In June 2003 the U.S. Supreme Court struck down a controversial homosexual sodomy statute in Lawrence v. Texas. The issue was whether the Due Process Clause of the Fourteenth Amendment permitted a state to criminalize private and consensual sexual activity between adults. The Court held that it did not. Since the decision, much of the public discourse has turned to the subject of marriage and whether or not existing state laws that exclude same-sex marriages from public recognition will be able to stand in light of Lawrence. People on both sides of the issue assert that Lawrence paves the way for future challenges to existing state marriage laws that define marriage as being between a man and a woman. A broad reading of Lawrence may suggest that Defense of Marriage Acts (“DOMAs”) are on shaky ground, while a narrow reading suggests that DOMAs are secure for now. The purpose of this Note is to examine the Court’s decision in Lawrence and to discuss what impact, if any, its holding and reasoning might have on future constitutional challenges to Nebraska’s marriage provision. Part II of this Note reviews the background of Lawrence as well as the holding in Bowers v. Hardwick, which the Lawrence Court overruled and concludes with an overview of Nebraska’s marriage provision in Section 29 of the Nebraska Constitution. Part III examines some of the language in the majority and concurring opinions of Lawrence and how it might be employed in efforts to overturn Nebraska’s DOMA. The majority’s use of foreign law is discussed and the due process analysis in Lawrence is evaluated. In Part IV, I argue that Lawrence’s impact upon Nebraska’s marriage provision and similar enactments in other states should be minimal, because the issues of sodomy and marriage are two different issues, state laws that restrict the definition of marriage to one man and woman are rationally related to a legitimate state interest, and the Court in Lawrence explicitly limited its holding to sodomy laws.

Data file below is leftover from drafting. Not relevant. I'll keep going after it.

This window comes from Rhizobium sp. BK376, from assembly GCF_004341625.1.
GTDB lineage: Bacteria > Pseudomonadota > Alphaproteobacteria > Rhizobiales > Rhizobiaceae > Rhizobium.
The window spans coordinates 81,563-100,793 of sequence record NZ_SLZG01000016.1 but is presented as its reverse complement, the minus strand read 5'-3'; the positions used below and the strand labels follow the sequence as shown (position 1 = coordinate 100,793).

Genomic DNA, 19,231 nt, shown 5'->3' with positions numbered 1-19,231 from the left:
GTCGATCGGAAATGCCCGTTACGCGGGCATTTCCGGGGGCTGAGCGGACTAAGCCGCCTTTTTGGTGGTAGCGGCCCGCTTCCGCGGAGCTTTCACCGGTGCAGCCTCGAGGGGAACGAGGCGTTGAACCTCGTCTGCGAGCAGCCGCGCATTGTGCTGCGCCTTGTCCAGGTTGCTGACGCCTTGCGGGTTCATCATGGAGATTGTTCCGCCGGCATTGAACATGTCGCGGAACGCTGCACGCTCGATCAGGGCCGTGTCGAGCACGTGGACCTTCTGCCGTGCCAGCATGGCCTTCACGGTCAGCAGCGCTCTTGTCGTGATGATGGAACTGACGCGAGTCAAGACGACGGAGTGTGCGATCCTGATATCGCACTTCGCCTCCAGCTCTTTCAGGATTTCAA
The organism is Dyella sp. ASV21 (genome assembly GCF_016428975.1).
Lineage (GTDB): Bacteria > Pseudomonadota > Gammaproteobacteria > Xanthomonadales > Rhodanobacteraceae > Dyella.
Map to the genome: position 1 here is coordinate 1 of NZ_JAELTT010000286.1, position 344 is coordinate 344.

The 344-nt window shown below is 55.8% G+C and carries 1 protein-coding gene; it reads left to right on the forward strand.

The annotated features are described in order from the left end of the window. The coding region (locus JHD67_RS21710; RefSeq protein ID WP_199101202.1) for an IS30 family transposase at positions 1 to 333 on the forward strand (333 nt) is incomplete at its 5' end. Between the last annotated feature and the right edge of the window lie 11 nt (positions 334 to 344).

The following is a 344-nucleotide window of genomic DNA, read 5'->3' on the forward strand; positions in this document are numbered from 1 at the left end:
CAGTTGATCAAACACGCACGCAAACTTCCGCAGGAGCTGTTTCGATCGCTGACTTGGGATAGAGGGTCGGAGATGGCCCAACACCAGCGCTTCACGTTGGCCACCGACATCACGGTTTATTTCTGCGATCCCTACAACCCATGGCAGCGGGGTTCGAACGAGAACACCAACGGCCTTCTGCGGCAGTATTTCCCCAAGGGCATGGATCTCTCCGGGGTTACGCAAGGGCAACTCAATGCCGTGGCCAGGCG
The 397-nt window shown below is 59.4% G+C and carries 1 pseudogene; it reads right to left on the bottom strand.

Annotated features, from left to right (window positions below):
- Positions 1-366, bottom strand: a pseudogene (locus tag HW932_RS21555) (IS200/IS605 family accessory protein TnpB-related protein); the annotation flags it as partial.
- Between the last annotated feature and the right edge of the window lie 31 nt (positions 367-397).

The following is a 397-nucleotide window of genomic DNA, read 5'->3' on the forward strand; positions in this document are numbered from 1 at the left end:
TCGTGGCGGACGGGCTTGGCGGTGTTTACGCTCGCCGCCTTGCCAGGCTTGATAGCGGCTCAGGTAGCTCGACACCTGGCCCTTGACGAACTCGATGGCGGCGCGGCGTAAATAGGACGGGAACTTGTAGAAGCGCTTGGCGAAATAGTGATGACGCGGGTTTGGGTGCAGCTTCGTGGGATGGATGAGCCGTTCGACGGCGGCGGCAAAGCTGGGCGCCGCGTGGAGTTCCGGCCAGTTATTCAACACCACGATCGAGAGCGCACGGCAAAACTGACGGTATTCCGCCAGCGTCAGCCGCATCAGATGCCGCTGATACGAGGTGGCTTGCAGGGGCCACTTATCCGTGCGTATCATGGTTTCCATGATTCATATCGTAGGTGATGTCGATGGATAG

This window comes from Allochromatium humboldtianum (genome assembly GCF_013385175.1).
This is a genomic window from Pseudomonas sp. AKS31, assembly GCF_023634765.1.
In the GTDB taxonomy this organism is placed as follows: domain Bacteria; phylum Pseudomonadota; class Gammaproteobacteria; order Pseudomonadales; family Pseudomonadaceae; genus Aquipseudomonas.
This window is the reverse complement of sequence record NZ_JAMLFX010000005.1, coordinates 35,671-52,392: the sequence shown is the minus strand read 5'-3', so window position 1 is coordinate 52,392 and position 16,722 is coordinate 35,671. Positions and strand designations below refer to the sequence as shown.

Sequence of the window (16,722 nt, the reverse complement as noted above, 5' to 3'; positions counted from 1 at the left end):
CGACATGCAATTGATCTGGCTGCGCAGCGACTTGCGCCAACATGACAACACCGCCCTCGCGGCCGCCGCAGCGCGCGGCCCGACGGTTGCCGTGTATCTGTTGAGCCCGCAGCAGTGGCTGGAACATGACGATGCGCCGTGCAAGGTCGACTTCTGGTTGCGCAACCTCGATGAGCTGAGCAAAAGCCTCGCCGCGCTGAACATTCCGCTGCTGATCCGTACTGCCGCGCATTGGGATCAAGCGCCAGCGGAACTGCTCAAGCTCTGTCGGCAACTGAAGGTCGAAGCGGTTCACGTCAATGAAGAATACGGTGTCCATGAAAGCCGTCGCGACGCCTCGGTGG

Kevin R. Corlew,
Not on "Shaky Grounds": Lawrence v. Texas, 123 S. Ct. 2472 (2003), and the Constitutionality of State DOMAs Such as Nebraska's Marriage Provision, NEB. CONST. art. I, § 29,
83 Neb. L. Rev.
Available at: http://digitalcommons.unl.edu/nlr/vol83/iss1/7